Using whole-genome sequencing, we characterized multiple metastases arising from prostate tumours in ten patients. Integrated analyses of subclonal architecture revealed the patterns of metastatic spread in unprecedented detail. Metastasis-to-metastasis spread was found to be common, either through de novo monoclonal seeding of daughter metastases or, in five cases, through the transfer of multiple tumour clones between metastatic sites. Lesions affecting tumour suppressor genes usually occur as single events, whereas mutations in genes involved in androgen receptor signalling commonly involve multiple, convergent events in different metastases. Our results elucidate in detail the complex patterns of metastatic spread and further our understanding of the development of resistance to androgen-deprivation therapy in prostate cancer.

 Namely they noted that prostate metastatic cells in the body had a disparate set of genetic changes. In fact the profiles were quite complex. Thus any small sample as in this article is in my opinion suspect.

As Cancer UK notes:

First, the researchers looked at copy-number alterations in tumour samples from 156 men who had undergone surgery in Cambridge to remove their prostate after being diagnosed with cancer. They then analysed the levels of thousands of mRNAs in these same samples. Next, they compared the two sets of results. Could they find regions of genetic disruption that, by altering gene activity – the level at which they are switched on or off – could be driving the growth of tumours? The answer was yes – they spotted around 1,000 genes where changes in the copy-number – that is, they were deleted or repeated – also changed gene activity. The researchers then homed in on 100 genes with the greatest change compared with healthy samples and which seemed to be crucial to prostate cancer growth, and looked to see how their activities varied across the 156 men. They found that by using this group of 100 genes – or gene signature – prostate cancer patients who’d had surgery to remove their prostate could be divided into five distinct sub-groups.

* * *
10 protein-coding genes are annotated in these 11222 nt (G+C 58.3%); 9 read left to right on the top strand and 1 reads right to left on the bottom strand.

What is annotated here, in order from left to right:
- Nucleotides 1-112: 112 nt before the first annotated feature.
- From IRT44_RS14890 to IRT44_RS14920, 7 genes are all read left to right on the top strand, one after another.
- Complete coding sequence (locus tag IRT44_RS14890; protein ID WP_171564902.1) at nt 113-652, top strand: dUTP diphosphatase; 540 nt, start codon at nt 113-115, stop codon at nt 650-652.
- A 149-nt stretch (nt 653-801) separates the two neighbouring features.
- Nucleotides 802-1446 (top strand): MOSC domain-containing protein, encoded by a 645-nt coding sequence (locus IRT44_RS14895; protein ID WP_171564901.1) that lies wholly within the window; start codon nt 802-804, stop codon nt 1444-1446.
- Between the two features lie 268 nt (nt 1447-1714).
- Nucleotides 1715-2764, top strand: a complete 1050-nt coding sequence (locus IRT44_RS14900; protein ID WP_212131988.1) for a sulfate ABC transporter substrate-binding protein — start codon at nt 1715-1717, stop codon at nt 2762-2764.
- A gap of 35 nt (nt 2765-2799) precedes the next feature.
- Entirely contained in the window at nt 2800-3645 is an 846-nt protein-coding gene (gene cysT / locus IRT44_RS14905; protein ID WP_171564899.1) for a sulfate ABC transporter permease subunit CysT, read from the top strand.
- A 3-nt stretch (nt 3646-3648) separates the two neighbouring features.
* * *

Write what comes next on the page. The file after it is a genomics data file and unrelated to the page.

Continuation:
• One group had lots of DNA deletions and consequently low activity of certain genes
  • Another had high amounts of DNA repetition which resulted in increased activity of specific genes.
  • Two more groups had very few copy-number alterations, or changes in activity.
  • The fifth and final group had some – but not too many – copy-number alterations.

But one may ask; how do these compare with all the others? Also the sample size is quite small. As Science Daily states:

"This research could be game-changing if the results hold up in larger clinical trials and could give us better information to guide each man's treatment -- even helping us to choose between treatments for men with aggressive cancers. Ultimately this could mean more effective treatment for the men who need it, helping to save more lives and improve the quality of life for many thousands of men with prostate cancer."

Namely the authors themselves seem to readily admit the small sample size issue.

But there are two points to be made:

1. All too frequently authors extend the significance of their results. This is the equivalent of "shingling the roof in the fog". Be careful.

2. The Press, especially WAPO, uses this as some adulation of the Obama Administration. It was NOT in the US and IT IS NOT CONCLUSIVE!

It is truly amazing in my opinion how political even basic medicine has become, especially in reporting.